In Britain we have some very old place-names, or at least ‘parts’ of names, which give us some clues. These English names, broadly speaking, contain three almost standard elements: the natural and artificial features of the landscape, the names of people and the functions of settlements. Examples of such names today are numerous. Though not necessarily old: Beech Grove is a good example of a natural feature. Newcastle is an example of an artificial feature. Bedlington is an example of a person’s name (though discussions abound as to just whose name it is) and Newmarket exemplifies well the function of a settlement.  

What I am about to do is to look at the different periods in language development, to see if any of the changes which took place can explain a possible change from Holy Mount to Hollymount.

 

To be continued …

Edited by Canny lass

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Wow!

Canny Lass,well done! I hope you find more info,since I lived in Hollymount Square from 1947-ish..till 1967..when I personally moved away,but my Parents lived there for many years after that.

When Hollymount Hall became vacated,and derelict,us kids used to play inside the Hall,and we used to look inside all the fine wood panelling for secret passageways down to the dungeons...!!! [ the big lads used to tell us there were these passages!...]

It was a shame that we couldn't have kept these fine buildings restored..like the Old Hall up the main street also.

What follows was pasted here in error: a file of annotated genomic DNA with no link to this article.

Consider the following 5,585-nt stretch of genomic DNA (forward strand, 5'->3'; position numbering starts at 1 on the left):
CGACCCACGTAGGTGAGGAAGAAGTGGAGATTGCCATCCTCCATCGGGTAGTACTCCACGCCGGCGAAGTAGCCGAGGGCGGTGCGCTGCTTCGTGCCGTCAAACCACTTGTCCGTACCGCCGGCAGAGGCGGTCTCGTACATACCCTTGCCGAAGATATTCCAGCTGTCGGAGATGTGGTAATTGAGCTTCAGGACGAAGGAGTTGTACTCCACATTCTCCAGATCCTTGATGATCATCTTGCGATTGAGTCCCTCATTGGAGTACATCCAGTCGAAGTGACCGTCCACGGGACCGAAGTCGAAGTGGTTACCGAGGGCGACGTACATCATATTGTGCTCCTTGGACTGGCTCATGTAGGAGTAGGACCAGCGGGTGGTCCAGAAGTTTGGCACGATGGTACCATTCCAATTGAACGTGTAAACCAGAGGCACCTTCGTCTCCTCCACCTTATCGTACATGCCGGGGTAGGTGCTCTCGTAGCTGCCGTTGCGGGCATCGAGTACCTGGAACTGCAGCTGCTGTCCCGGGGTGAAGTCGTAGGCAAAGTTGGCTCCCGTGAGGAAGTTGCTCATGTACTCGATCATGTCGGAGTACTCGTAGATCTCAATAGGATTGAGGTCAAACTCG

I look forward to part two of your epic reading!

[Aa better watch oot...ya catching me up heor noo,for lang tale telling!!]

Cheers Canny Lass,

Stay Safe and Well!

 

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HPW, I'm delighted to find someone who has visited Hollymount Hall! I never saw it myself and I can't find any photos. Can you describe anything about it for me? How big was it? Anthing near the size of Hartford hall or Dene View? On this map from 1860 it appears to have a long, tree-lined drive, leading from Front Street, which later became Hollymount Road and later Hollymount Avenue. It also seems to have had huge, well planned gardens. Were there any signs of either those left when you were a boy?

 

1860 scale 25 to 1 Holly Mount.jpg

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@Canny lass - @Ovalteeny might have download and saved some photos  and info of Hollymount Hall from the  Bedlington Facebook groups as his family lived there for a couple of years. This is the one photo of Hollymount Hall that I have downloaded.

Hollymount Hall.jpg

Hollymount Hall2.jpg

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sorry folks, but the only photo I have is of me and wor Allan on our 3 wheeler bikes with a very blurred section of the Hall in the background. We lived in Hollymount Hall for approx 4-5 years in the mid 1950's, renting a couple of rooms from the owners - Bedlington Co-op (where my Dad worked in the Abattoir). 

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14 minutes ago, Ovalteeny said: